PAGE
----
In the essay, Poetically Man Dwells, Martin Heidegger explored the meaning of Friedrich Hölderlin's phrase "Poetically Man Dwells." in the broader context of the poem that contains it. Heidegger draws the reader's focus to the true nature of dwelling as not dwelling within a building, but in a broader sense of dwelling on earth. Man can only locate his dwelling on this earth by figuring out the enclosure that contains the earth, an enclosure delineated by the sky. Heidegger thus explains that "man measures out" his dwelling on earth by "an upward-looking measure" and that this "measure gauging brings out the in between" of heaven and earth.

This process of "taking measure" is poetic because the boundary between heaven and earth is not precisely gaugable. The measuring of the heaven and the sky that defines the boundary of man's dwelling on earth does not "consist in clutching or any other kind of grasping but rather in letting come of what has been dealt out."

In other words, he who takes measure of the sky has to content himself with taking in only the appearances emanated by the sky and not its reality. What is perceptible of the sky in sounds and visions is an ever-changing series of sense-illusory images. Seeing only the sky from our earthly perspective, we are treated to the view of its surface that seems the way it does only from our vantage-point, but would appear differently from other vantage-points.

Thus taking measure of heaven as the enclosure of the earthly and the delineator of man's dwelling space is measuring the "unknown and hidden"

"The poet calls, in the sight of the sky, that which in its very self-disclosure causes the appearance of that which conceals itself, and indeed as that which conceals itself."

The sky's appearance conceals forces beyond-the-earth that define the earth, be they are physical phenomena or divine entities. Hölderlin wants to imagine these beyond-earthly forces as divine and that itself might be nothing more than the speculative taking-measure permitted to a poet dealing with the unknown. Here's the lines of Hölderlin's poem that reveal this approach: "A man not unhappily measures himself against the godhead."

Thus when poet records his visions of the sky in a poem, he is not merely sparking out fancy with imaginings. The beautiful visions define man's dwelling in its reality: as being part of world the origin of whose appearances are uncertain and mystifying. If poets use their word to delve into the appearances of things and describe mirages detached from objects, that is because dwelling in the world is ultimately very much like being in the midst of the unknown.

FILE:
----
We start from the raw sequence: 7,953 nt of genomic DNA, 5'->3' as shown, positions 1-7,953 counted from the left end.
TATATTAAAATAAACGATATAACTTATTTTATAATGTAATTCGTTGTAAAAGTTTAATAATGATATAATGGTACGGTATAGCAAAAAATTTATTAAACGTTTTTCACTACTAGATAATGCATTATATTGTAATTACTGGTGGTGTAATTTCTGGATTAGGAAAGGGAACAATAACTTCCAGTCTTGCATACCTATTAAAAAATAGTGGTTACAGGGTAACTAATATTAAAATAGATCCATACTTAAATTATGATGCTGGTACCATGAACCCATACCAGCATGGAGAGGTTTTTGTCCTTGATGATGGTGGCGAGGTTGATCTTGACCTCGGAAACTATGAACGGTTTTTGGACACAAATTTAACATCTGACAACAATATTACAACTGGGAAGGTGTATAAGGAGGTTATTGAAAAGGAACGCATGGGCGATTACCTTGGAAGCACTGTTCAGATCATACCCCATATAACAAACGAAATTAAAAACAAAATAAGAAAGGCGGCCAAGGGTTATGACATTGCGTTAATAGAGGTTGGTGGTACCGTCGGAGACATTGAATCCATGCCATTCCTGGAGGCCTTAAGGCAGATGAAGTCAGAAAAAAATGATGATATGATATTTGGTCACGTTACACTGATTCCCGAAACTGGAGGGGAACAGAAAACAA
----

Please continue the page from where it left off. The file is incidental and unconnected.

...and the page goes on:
Hölderlin's poem Vista cited at the end of his essay sums up this "taking measure" of our dwelling by showing how images of nature are both real and illusory:

And forest looms, its image darkly showing That Nature paints the seasons so complete, That she abides, but they glide by so fleet

A season like the fall has a certain memorable beauty that feels real to the senses, say the foliage. At the same time, once the season is over, so do the visual signs of its presence suddenly vanish, reminding the dweller of the fleeting nature of the gliding seasons.


Though that last sentence concludes the writeup itself, I would like to offer you a long quotation of Hölderln's poem that Heidegger drew upon to make his case that man dwells poetically. Having read the essay, you will be in the position to "take a measure" of the poem's meaning from Heidegger's perspective (there are others as well), though as Heidegger himself would have said, you won't be quite able to "grasp and clutch" its meaning.

May, if life is sheer toil, а man
Lift his eyes and say: so
I too wish to be? Yes. As long as Kindness,
The Pure, still stays with his heart, man
Not unhappily measures himself
Against the godhead. Is God unknown?
Is he manifest like the sky? I'd sooner
Believe the latter. It is the measure fo man.
Full of merit, yet poetically, man
Dwells on this earth. But no purer
Is the shade of the starry night,
If I might put it so, than
Man, who's called an image of the godhead
Is there a measure on earth? There is

P.S: Heidegger's essay and the included segments of Hölderlin's poetry were translated by Albert Hofstadter. They are part of an anthology of Heidegger's essays entitled "Poetry, Language, and Thought."

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